Similarly, the squared CUSUM test examines the squared cumulative sums of recursive residuals. A stable model should produce squared CUSUM plots

that remain within critical bounds, indicating that the model’s coefficients are not subject to structural change.

Figures 3 and 2 depict the CUSUM and squared CUSUM plots, respectively. Both plots indicate that the model coefficients remain stable over the

sample period, providing evidence of the model’s stability.

These stability tests support the robustness of the ARDL model and provide confidence in its reliability for analyzing the relationship between the

variables over time.

5 Discussion

The results of the ARDL regression analysis provide insights into the macroeconomic factors influencing inflation, as measured by the Consumer

Price Index (IPC) in Madagascar. The coefficients of the model reveal the magnitude and direction of the impact of each variable on inflation. Here, we

discuss the macroeconomic influences identified in the analysis:

5.1 Determinants of Inflation in case of Madagascar

Based on the results presented in Table 2, several variables exhibit significant coefficients indicating their influence on inflation in Madagascar. The coefficients represent the estimated impact of each variable on inflation, while the t-statistic and probability values indicate the statistical significance of these estimates.

⋆ Consumer Price Index (CPI): The lagged CPI variable (CPI(-1)) shows a positive coefficient of 0.392067, indicating that past inflation positively affects current inflation. This suggests a persistence or momentum effect in

inflation dynamics, where previous price increases continue to influence current price levels. Madagascar’s economy may exhibit sticky

prices or wages, causing inflation to persist over time.

⋆ Imports (IMP): The coefficient of imports (IMP) is 8.883400, though not statistically significant at the conventional level (p = 0.0540).

Nonetheless, the positive coefficient suggests that an increase in imports may contribute to higher inflation, possibly due to the pass-

through of import costs to domestic prices. Madagascar’s reliance on imports, particularly for essential goods and energy, can amplify the

impact of global price fluctuations on domestic inflation.

⋆ Gross Domestic Product (GDP): Both GDP and lagged GDP variables exhibit significant coefficients. The positive coefficient for

GDP (37.37735) implies that higher economic growth is associated with increased inflation.

This aligns with the concept of demand-pull inflation, where robust economic activity leads to higher aggregate demand and upward pressure

on prices. Madagascar’s expanding economy, driven by sectors like agriculture and mining, may fuel demand and contribute to inflationary pressures.

⋆ Oil Prices (OIL): The coefficient for oil prices (OIL) is 9.209408, indicating a positive relationship between oil price fluctuations and

inflation. Higher oil prices can lead to increased production costs, particularly in sectors reliant on petroleum products, thereby

contributing to inflationary pressures. Madagascar’s dependence on imported petroleum products for energy generation and transportation exacerbates the inflationary impact of global oil price changes.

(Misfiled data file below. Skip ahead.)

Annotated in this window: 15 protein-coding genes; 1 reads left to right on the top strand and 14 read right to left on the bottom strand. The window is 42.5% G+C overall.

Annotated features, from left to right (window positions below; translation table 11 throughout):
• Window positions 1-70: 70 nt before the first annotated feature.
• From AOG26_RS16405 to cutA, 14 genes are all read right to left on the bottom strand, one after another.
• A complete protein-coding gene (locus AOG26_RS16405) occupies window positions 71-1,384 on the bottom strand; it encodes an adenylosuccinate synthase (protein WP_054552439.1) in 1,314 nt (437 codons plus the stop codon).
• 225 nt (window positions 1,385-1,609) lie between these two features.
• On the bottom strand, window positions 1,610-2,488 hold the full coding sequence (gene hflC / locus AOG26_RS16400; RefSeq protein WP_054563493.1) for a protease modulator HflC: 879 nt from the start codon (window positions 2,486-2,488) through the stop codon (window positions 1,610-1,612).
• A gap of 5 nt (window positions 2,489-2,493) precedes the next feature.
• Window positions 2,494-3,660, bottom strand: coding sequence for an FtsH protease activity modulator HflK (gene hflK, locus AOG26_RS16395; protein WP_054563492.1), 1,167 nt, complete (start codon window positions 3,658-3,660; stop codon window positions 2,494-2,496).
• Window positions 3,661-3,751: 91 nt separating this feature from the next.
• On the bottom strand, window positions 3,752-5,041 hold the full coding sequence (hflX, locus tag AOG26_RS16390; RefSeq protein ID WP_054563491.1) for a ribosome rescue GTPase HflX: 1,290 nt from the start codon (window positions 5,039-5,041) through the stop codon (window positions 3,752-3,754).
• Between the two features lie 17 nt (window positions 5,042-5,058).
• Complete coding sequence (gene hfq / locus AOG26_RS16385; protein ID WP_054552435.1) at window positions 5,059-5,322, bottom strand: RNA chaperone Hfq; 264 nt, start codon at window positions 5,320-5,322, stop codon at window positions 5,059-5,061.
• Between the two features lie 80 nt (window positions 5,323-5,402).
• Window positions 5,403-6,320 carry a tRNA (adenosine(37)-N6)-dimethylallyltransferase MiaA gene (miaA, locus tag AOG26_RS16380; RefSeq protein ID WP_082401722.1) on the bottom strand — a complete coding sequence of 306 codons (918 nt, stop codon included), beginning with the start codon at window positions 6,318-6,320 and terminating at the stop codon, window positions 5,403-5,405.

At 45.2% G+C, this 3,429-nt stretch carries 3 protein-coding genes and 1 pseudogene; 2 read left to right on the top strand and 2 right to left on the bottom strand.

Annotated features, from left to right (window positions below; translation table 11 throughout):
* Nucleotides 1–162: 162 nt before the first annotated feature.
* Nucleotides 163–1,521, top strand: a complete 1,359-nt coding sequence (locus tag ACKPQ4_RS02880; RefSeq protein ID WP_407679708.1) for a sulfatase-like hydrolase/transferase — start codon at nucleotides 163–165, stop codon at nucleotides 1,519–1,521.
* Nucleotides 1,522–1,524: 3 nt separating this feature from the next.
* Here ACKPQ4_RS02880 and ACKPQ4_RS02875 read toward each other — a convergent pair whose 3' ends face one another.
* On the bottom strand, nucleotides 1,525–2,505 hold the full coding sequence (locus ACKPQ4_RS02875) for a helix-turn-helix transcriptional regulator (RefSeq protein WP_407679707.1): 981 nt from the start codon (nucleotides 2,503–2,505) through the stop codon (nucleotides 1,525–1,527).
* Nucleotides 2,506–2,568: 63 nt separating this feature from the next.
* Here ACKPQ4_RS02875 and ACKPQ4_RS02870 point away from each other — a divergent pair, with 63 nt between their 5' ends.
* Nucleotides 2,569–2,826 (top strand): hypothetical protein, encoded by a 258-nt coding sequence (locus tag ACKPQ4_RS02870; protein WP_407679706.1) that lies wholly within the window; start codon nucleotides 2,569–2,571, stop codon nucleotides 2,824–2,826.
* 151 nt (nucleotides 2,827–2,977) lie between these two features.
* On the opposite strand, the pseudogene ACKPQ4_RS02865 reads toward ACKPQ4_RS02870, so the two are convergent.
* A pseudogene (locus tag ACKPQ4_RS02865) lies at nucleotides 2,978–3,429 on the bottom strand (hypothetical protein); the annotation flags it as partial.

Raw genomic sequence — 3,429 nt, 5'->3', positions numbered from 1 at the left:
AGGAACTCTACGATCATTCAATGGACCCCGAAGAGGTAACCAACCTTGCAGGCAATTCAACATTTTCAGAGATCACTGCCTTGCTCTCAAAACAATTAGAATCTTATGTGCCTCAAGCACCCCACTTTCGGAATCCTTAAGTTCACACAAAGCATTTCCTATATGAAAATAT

⋆ Exchange Rate (EXCH): The exchange rate variable (EXCH) and its lagged value(EXCH(-1)) both exhibit significant coefficients. The positive coefficient for EXCH (75.28454) suggests that a depreciation of the

local currency relative to foreign currencies is associated with higher inflation. Exchange rate movements can affect the cost of imported goods and services, influencing domestic price levels. Madagascar’s vulnerability to exchange rate fluctuations, coupled with its import heavy economy, magnifies the inflationary effects of currency depreciation.

5.2 Impact of Oil Prices on Inflation in Madagascar

The relationship between oil prices and inflation in Madagascar is intricate, driven by the country’s heavy dependence on imported petroleum products

, notably in electricity generation and transportation.

Figure 4: Imports from Madagascar over the past four years (2020 to 2023)

5.2.1 Electricity Generation

Madagascar relies predominantly on imported diesel and heavy fuel oil(23% from the overall imports see Figure 4) to power its electricity generation plants. When global oil prices surge, such as during the Ukraine war in 2022, the cost of importing these fuels escalates, directly impacting the cost

of electricity production. For instance, the sharp increase in oil prices during the war led to higher fuel costs for power plants in Madagascar, resulting in a subsequent rise in electricity tariffs. This translated into increased operational costs for businesses across sectors, which passed on the higher costs to consumers through elevated prices, thereby contributing to inflation.

5.2.2 Transportation

The transportation sector plays a pivotal role in Madagascar’s economy, with diesel fuel being the primary fuel for trucks, buses, and other vehicles.

The impact of oil price fluctuations, such as those observed during the Ukraine war, is felt keenly in this sector. For example, the surge in oil prices

led to a sharp increase in transportation costs in Madagascar in 2022, as evidenced by higher bus fares and freight rates. Consequently, the prices of

goods transported by road also rose, contributing to inflationary pressures across the economy.

5.2.3 Indirect Effects

Beyond direct consumption in electricity generation and transportation, oil price fluctuations have indirect effects across various sectors. Industries reliant on diesel generators for backup power or primary electricity supply face higher production costs when oil prices rise due to geopolitical tensions like the Ukraine war. For instance, during this period, businesses in Madagascar experienced increased costs of operating diesel generators, leading to higher prices for goods and services. Additionally, the transportation sector’s role in the supply chain is crucial, as illustrated by the 2022 oil price surge, resulting in higher transportation costs and subsequently elevated prices for both imported and domestically